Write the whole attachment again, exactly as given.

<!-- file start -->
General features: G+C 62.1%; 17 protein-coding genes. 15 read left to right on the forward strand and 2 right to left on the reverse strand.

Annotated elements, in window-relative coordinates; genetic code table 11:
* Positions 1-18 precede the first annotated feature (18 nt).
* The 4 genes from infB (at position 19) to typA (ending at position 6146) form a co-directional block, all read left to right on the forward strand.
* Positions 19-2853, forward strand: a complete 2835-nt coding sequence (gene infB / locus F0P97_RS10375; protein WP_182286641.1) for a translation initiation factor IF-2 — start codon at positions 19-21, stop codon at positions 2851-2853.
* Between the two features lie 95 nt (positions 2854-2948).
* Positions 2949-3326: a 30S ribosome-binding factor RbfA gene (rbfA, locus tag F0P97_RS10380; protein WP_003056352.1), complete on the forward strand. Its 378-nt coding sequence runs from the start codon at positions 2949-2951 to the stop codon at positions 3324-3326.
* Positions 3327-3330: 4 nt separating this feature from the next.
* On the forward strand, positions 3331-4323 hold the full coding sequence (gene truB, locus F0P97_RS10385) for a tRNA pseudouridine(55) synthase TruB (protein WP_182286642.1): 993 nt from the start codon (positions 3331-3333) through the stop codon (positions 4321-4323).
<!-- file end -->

General features: G+C 62.1%; 17 protein-coding genes. 15 read left to right on the forward strand and 2 right to left on the reverse strand.

Annotated elements, in window-relative coordinates; genetic code table 11:
* Positions 1-18 precede the first annotated feature (18 nt).
* The 4 genes from infB (at position 19) to typA (ending at position 6146) form a co-directional block, all read left to right on the forward strand.
* Positions 19-2853, forward strand: a complete 2835-nt coding sequence (gene infB / locus F0P97_RS10375; protein WP_182286641.1) for a translation initiation factor IF-2 — start codon at positions 19-21, stop codon at positions 2851-2853.
* Between the two features lie 95 nt (positions 2854-2948).
* Positions 2949-3326: a 30S ribosome-binding factor RbfA gene (rbfA, locus tag F0P97_RS10380; protein WP_003056352.1), complete on the forward strand. Its 378-nt coding sequence runs from the start codon at positions 2949-2951 to the stop codon at positions 3324-3326.
* Positions 3327-3330: 4 nt separating this feature from the next.
* On the forward strand, positions 3331-4323 hold the full coding sequence (gene truB, locus F0P97_RS10385) for a tRNA pseudouridine(55) synthase TruB (protein WP_182286642.1): 993 nt from the start codon (positions 3331-3333) through the stop codon (positions 4321-4323).